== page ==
OverDrive Inc. v. Open E-Book Forum, No. 20-3432 (6th Cir. 2021)

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Justia Opinion Summary

OverDrive, a digital reading platform, belonged to International Digital Publishing Forum, a trade association dedicated to the development of electronic publishing standards. International’s members developed EPUB, the leading eBook format. International's intellectual-property policy, approved by all its members, states that International’s members retain any copyrights in their independent contributions to EPUB but grants International a license to “reproduce, adapt, distribute, perform, display, and create derivative works” of any copyrighted contributions to EPUB. International may sublicense others to do the same. By a vote of 88% to 12%, International agreed to transfer its assets to the World Wide Web Consortium ("Consortium") and to grant the Consortium a license to use International's intellectual property to carry out International's digital publishing activities. International would commence dissolution, after which its intellectual property rights would be owned by the Consortium. The Consortium began developing improvements to EPUB. A second agreement affirmed the first, explaining that the license included International’s sub-licensable rights to any copyrights its members retained.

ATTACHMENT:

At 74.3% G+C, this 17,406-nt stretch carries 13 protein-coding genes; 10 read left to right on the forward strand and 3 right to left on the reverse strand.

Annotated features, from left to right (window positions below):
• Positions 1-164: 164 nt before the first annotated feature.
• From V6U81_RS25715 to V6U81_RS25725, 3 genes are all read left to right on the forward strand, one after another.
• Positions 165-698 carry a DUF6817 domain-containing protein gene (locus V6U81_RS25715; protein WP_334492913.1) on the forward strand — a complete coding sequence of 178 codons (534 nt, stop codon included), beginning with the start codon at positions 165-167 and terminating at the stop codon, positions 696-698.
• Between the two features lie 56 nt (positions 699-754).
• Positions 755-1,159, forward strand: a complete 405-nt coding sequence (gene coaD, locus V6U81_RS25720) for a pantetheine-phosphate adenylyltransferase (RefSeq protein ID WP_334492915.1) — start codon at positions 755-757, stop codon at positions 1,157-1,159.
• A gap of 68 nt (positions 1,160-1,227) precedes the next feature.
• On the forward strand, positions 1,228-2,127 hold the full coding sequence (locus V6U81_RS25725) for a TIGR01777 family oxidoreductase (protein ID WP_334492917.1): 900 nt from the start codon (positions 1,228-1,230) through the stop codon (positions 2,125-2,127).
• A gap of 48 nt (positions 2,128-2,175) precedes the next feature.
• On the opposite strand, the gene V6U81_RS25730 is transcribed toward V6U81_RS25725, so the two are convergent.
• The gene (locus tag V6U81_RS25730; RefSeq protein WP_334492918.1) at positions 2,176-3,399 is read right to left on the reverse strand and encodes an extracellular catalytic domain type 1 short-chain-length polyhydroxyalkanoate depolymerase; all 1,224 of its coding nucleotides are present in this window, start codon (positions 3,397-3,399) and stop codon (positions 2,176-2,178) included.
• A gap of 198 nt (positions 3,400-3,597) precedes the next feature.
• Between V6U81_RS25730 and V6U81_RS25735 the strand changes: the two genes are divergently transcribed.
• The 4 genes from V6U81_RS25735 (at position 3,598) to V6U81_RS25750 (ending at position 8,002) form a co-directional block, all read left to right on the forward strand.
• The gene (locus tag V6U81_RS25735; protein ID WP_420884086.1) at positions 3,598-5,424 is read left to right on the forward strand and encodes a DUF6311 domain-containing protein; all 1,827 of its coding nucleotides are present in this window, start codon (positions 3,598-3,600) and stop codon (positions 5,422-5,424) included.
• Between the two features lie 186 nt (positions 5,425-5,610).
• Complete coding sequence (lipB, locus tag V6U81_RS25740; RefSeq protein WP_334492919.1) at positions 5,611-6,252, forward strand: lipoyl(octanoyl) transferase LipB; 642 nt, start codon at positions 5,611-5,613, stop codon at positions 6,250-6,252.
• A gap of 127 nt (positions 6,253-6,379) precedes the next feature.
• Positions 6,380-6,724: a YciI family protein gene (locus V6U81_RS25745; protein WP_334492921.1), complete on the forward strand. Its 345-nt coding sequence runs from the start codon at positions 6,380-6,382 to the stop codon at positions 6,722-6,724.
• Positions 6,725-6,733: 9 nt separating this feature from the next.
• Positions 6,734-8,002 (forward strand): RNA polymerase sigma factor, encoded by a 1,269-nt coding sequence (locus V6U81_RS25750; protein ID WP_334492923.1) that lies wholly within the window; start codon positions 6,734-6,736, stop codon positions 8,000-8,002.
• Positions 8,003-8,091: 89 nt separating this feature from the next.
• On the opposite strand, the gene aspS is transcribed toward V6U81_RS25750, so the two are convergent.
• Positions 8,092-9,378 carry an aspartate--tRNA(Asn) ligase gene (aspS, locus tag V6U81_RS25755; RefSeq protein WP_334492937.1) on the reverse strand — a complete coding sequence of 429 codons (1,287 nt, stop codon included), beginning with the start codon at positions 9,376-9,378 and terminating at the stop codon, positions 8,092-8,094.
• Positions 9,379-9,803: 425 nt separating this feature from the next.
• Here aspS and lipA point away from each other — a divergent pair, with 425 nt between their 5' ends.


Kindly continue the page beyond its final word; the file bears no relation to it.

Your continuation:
OverDrive sought a declaratory judgment that International had violated, and would violate in the future, its copyrights in EPUB. The district court granted International summary judgment. The Sixth Circuit affirmed. International validly licensed its intellectual property and it would be premature to resolve any claim about future transfers.